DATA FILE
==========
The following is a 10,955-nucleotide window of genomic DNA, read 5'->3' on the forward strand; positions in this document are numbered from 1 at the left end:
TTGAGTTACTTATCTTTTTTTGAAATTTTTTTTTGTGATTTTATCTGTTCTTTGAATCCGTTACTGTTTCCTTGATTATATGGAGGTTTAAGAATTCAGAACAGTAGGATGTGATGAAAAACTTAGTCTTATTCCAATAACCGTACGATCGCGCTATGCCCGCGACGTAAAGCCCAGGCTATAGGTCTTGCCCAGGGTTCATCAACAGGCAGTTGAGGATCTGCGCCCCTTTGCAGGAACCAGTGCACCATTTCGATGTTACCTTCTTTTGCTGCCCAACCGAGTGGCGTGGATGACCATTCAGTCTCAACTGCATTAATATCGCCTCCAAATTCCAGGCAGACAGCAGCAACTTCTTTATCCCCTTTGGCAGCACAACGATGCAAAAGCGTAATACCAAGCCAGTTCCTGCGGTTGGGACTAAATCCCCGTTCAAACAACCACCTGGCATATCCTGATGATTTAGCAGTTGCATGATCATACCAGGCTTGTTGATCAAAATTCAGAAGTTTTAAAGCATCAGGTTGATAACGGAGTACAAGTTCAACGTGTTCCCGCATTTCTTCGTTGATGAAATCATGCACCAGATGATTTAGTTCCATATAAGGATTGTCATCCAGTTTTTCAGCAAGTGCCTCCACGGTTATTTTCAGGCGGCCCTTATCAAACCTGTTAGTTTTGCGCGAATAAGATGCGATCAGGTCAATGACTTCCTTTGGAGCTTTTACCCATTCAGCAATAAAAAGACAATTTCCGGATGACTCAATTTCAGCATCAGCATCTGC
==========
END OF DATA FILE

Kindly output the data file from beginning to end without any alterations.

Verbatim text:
The following is a 10,955-nucleotide window of genomic DNA, read 5'->3' on the forward strand; positions in this document are numbered from 1 at the left end:
TTGAGTTACTTATCTTTTTTTGAAATTTTTTTTTGTGATTTTATCTGTTCTTTGAATCCGTTACTGTTTCCTTGATTATATGGAGGTTTAAGAATTCAGAACAGTAGGATGTGATGAAAAACTTAGTCTTATTCCAATAACCGTACGATCGCGCTATGCCCGCGACGTAAAGCCCAGGCTATAGGTCTTGCCCAGGGTTCATCAACAGGCAGTTGAGGATCTGCGCCCCTTTGCAGGAACCAGTGCACCATTTCGATGTTACCTTCTTTTGCTGCCCAACCGAGTGGCGTGGATGACCATTCAGTCTCAACTGCATTAATATCGCCTCCAAATTCCAGGCAGACAGCAGCAACTTCTTTATCCCCTTTGGCAGCACAACGATGCAAAAGCGTAATACCAAGCCAGTTCCTGCGGTTGGGACTAAATCCCCGTTCAAACAACCACCTGGCATATCCTGATGATTTAGCAGTTGCATGATCATACCAGGCTTGTTGATCAAAATTCAGAAGTTTTAAAGCATCAGGTTGATAACGGAGTACAAGTTCAACGTGTTCCCGCATTTCTTCGTTGATGAAATCATGCACCAGATGATTTAGTTCCATATAAGGATTGTCATCCAGTTTTTCAGCAAGTGCCTCCACGGTTATTTTCAGGCGGCCCTTATCAAACCTGTTAGTTTTGCGCGAATAAGATGCGATCAGGTCAATGACTTCCTTTGGAGCTTTTACCCATTCAGCAATAAAAAGACAATTTCCGGATGACTCAATTTCAGCATCAGCATCTGC